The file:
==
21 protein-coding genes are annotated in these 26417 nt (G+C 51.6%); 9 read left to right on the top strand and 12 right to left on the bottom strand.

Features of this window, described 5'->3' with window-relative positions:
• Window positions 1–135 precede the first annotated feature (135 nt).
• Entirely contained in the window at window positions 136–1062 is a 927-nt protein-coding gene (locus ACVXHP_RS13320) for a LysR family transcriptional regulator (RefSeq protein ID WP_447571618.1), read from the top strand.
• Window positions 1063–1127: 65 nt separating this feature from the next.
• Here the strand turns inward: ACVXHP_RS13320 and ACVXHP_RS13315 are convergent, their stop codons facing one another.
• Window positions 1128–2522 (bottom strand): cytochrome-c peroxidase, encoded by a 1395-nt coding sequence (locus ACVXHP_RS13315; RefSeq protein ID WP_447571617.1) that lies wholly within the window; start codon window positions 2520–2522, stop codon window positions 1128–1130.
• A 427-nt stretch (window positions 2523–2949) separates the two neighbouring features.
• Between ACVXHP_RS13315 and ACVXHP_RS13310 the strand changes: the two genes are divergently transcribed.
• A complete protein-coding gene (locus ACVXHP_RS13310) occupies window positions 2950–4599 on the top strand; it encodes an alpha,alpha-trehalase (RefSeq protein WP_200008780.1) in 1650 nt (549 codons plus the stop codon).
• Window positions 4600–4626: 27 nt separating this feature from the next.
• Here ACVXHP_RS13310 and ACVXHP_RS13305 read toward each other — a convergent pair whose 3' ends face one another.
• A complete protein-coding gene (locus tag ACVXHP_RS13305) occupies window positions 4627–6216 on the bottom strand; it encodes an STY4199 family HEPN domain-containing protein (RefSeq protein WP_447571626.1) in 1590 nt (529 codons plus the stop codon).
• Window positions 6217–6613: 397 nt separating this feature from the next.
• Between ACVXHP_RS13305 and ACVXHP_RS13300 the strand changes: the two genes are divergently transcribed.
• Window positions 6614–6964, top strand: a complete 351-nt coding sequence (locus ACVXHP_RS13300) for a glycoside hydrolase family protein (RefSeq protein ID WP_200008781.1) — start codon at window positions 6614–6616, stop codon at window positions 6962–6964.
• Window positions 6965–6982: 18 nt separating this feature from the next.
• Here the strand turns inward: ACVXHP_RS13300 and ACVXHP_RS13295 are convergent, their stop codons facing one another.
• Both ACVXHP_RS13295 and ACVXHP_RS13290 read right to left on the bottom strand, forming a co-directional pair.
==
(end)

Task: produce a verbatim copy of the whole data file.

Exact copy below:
21 protein-coding genes are annotated in these 26417 nt (G+C 51.6%); 9 read left to right on the top strand and 12 right to left on the bottom strand.

Features of this window, described 5'->3' with window-relative positions:
• Window positions 1–135 precede the first annotated feature (135 nt).
• Entirely contained in the window at window positions 136–1062 is a 927-nt protein-coding gene (locus ACVXHP_RS13320) for a LysR family transcriptional regulator (RefSeq protein ID WP_447571618.1), read from the top strand.
• Window positions 1063–1127: 65 nt separating this feature from the next.
• Here the strand turns inward: ACVXHP_RS13320 and ACVXHP_RS13315 are convergent, their stop codons facing one another.
• Window positions 1128–2522 (bottom strand): cytochrome-c peroxidase, encoded by a 1395-nt coding sequence (locus ACVXHP_RS13315; RefSeq protein ID WP_447571617.1) that lies wholly within the window; start codon window positions 2520–2522, stop codon window positions 1128–1130.
• A 427-nt stretch (window positions 2523–2949) separates the two neighbouring features.
• Between ACVXHP_RS13315 and ACVXHP_RS13310 the strand changes: the two genes are divergently transcribed.
• A complete protein-coding gene (locus ACVXHP_RS13310) occupies window positions 2950–4599 on the top strand; it encodes an alpha,alpha-trehalase (RefSeq protein WP_200008780.1) in 1650 nt (549 codons plus the stop codon).
• Window positions 4600–4626: 27 nt separating this feature from the next.
• Here ACVXHP_RS13310 and ACVXHP_RS13305 read toward each other — a convergent pair whose 3' ends face one another.
• A complete protein-coding gene (locus tag ACVXHP_RS13305) occupies window positions 4627–6216 on the bottom strand; it encodes an STY4199 family HEPN domain-containing protein (RefSeq protein WP_447571626.1) in 1590 nt (529 codons plus the stop codon).
• Window positions 6217–6613: 397 nt separating this feature from the next.
• Between ACVXHP_RS13305 and ACVXHP_RS13300 the strand changes: the two genes are divergently transcribed.
• Window positions 6614–6964, top strand: a complete 351-nt coding sequence (locus ACVXHP_RS13300) for a glycoside hydrolase family protein (RefSeq protein ID WP_200008781.1) — start codon at window positions 6614–6616, stop codon at window positions 6962–6964.
• Window positions 6965–6982: 18 nt separating this feature from the next.
• Here the strand turns inward: ACVXHP_RS13300 and ACVXHP_RS13295 are convergent, their stop codons facing one another.
• Both ACVXHP_RS13295 and ACVXHP_RS13290 read right to left on the bottom strand, forming a co-directional pair.